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Jane Goodall would love to pet your dog, if that’s okay

Here’s how the primatologist and activist keeps motivated for the fight ahead.

Jane Goodall would love to pet your dog, if that’s okay
Jane Goodall, Primatologist and founder, Jane Goodall Institute [Photo: Marco Grob/Trunk Archive]

Gradually, awareness about the harm we have inflicted on the planet has been growing. But while a few take action, most people do nothing. Why? Because they feel hopeless and helpless. “What can I do about it?” they say to themselves. So they do nothing and sink into apathy. The most important message I have for these people is to help them understand that every single day, each of us makes some impact on the planet—and we can choose what sort of impact we make. It is the cumulative effect of millions—or billions—of ethical choices regarding what we buy (especially concerning our diet) that will move us toward a better world. Of course, some people—decision makers in government, CEOs of big corporations, and so on—can make individual choices that will have a huge impact.

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I am motivated to carry on [with this work] because I care passionately about the natural world, animals, future generations. I know that my talks, meetings, and so on make a difference—otherwise I would stop right now. I hate the traveling [which she does up to 300 days a year]. But after almost every lecture, someone, usually many, will tell me that I have changed their lives, that they promise to do their bit. Video messages and Skype-ins are effective, but everyone says it is different if I am there in person. And I am 85—closer to the end. So while my body agrees, I must make use of that precious time. And, if anything, speed up and not slow down. Also, of course, I’m obstinate and will fight to the end.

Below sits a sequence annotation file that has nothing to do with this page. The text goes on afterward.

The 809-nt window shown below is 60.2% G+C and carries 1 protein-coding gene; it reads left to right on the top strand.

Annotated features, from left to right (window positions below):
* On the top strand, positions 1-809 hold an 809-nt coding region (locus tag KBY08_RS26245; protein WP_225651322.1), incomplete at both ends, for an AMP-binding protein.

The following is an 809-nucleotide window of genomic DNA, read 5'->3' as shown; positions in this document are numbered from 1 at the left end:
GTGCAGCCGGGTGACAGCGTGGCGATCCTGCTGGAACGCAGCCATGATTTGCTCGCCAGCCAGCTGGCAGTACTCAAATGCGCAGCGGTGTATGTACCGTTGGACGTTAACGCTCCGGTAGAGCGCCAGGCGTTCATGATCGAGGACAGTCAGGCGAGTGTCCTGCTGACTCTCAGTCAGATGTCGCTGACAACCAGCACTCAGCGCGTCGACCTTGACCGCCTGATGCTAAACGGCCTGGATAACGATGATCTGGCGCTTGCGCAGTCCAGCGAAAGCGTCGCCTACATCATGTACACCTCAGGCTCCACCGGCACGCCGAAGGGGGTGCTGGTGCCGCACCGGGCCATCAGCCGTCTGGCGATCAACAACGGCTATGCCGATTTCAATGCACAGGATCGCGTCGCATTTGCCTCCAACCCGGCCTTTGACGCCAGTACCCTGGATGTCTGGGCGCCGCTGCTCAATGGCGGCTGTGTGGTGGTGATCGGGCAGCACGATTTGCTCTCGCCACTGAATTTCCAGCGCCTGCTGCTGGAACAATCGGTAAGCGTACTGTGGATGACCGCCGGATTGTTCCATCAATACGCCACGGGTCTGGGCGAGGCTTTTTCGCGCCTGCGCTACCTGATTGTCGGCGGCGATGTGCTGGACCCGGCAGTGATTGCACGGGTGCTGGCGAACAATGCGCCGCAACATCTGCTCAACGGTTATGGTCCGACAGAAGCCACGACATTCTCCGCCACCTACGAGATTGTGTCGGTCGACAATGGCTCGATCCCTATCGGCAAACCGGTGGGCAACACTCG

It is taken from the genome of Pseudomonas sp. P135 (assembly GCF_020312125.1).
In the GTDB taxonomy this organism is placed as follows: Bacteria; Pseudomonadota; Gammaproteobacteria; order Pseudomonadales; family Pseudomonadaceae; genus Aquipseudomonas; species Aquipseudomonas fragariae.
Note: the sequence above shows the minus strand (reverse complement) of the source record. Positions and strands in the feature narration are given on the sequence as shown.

Time she gets up: “There is no such thing in my life as a ‘typical’ day, but I’m usually awake by 6 a.m.”

First thing she does in the morning: “If possible, I make coffee. I take a water-heating coil with me [when I travel], filter papers, and filter—they’re light. Then I’ll take a saved roll or piece of bread from the day before and make toast on [an] upside-down iron—always meticulously cleaned afterward.”

What keeps her going: “Precious moments when I can have a quick walk in nature. I always hope to meet and greet a dog, get a ‘dog fix’—any old dog whose owner agrees.”

What she does on flights: “Long flights are my favorite—I can catch up with emails (off­line, using Outlook, for sending later) and write forewords for people’s books or ‘Notes From the Road’ for the Jane Goodall Institute and [my youth-focused nonprofit] Roots and Shoots. Or sometimes it is necessary to catch up on sleep. I upgrade to business [class] on air miles, but I hate first class on long flights. I’m not that kind of person.”

Last thing she does at night: “I often play an audiobook, and if it’s one I know, I usually drift off. It stops circling thoughts, takes my mind off of worries.”

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Time she goes to bed: 11 p.m. at the earliest.

A version of this article appeared in the Winter 2019/2020 issue of Fast Company magazine.

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